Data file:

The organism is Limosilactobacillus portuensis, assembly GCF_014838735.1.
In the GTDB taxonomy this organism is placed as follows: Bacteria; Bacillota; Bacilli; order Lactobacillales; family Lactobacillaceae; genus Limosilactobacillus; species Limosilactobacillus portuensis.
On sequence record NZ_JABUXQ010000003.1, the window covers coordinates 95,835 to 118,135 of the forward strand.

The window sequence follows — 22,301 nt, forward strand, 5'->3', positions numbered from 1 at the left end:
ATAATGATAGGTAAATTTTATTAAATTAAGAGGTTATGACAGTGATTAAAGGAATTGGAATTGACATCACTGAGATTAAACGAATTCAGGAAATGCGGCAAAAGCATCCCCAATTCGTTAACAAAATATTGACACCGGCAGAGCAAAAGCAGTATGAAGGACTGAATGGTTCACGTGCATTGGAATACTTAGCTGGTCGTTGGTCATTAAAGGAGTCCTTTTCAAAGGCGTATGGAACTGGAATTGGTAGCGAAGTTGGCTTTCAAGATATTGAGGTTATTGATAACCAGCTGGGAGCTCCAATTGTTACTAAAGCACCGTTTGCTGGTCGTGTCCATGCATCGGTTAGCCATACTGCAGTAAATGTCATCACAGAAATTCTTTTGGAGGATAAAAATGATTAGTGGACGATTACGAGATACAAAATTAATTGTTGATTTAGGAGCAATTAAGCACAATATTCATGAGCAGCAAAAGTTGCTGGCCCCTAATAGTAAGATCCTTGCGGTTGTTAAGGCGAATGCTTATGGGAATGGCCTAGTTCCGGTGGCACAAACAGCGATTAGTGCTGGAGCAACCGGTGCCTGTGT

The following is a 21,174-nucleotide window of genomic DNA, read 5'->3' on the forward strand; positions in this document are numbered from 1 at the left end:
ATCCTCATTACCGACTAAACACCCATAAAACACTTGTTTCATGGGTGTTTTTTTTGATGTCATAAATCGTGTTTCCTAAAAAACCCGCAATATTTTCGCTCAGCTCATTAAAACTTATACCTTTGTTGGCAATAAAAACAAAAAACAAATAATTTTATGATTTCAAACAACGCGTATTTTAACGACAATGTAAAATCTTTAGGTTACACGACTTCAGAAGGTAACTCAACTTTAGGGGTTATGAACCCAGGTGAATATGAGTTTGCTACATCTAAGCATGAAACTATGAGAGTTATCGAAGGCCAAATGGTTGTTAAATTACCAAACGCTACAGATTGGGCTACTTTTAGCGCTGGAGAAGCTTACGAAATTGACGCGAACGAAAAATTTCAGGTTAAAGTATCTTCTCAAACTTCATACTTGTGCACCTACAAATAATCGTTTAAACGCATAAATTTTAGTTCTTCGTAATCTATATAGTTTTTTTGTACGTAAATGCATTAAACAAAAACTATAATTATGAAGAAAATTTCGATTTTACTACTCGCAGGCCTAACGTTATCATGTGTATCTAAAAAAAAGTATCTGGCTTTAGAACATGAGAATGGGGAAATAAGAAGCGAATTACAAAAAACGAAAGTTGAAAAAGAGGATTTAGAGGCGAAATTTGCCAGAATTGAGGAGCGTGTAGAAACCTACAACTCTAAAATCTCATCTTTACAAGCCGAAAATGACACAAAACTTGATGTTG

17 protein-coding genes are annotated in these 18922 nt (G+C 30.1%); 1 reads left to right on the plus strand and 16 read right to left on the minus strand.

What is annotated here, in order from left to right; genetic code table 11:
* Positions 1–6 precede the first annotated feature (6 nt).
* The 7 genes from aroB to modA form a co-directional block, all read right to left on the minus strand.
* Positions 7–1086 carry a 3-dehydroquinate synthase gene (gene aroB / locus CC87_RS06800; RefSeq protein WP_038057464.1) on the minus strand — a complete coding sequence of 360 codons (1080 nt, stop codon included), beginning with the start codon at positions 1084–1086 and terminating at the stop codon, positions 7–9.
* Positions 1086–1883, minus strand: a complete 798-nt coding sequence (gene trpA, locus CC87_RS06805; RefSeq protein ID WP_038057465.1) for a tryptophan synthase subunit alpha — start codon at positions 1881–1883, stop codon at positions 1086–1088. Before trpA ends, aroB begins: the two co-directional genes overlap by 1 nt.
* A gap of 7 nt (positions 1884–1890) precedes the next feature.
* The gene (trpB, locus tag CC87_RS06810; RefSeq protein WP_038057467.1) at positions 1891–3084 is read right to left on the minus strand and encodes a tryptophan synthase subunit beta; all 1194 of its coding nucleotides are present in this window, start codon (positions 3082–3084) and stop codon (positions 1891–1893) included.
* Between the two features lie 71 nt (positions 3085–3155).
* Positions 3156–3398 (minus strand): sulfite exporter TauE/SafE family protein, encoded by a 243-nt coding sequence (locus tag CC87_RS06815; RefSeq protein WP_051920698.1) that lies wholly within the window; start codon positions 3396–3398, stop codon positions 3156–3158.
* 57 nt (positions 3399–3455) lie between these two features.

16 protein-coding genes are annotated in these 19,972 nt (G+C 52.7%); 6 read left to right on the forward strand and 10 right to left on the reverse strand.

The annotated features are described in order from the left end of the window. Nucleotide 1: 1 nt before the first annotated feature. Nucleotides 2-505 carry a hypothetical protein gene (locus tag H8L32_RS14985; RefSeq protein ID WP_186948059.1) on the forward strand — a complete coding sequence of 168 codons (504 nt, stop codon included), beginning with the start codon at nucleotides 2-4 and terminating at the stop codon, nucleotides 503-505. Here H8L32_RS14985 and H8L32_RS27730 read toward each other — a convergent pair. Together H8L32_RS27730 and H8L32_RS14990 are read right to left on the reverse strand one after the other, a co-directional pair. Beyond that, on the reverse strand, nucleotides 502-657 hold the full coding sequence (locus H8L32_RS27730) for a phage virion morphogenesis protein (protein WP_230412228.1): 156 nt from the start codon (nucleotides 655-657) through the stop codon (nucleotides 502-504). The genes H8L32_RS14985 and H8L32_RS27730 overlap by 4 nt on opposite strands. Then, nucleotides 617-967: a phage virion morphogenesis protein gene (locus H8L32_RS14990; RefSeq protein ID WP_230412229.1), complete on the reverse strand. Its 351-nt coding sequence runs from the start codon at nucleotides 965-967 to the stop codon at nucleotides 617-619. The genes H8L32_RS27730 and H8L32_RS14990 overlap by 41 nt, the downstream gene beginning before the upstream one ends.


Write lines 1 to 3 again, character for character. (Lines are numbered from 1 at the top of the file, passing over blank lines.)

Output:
The organism is Limosilactobacillus portuensis, assembly GCF_014838735.1.
In the GTDB taxonomy this organism is placed as follows: Bacteria; Bacillota; Bacilli; order Lactobacillales; family Lactobacillaceae; genus Limosilactobacillus; species Limosilactobacillus portuensis.
On sequence record NZ_JABUXQ010000003.1, the window covers coordinates 95,835 to 118,135 of the forward strand.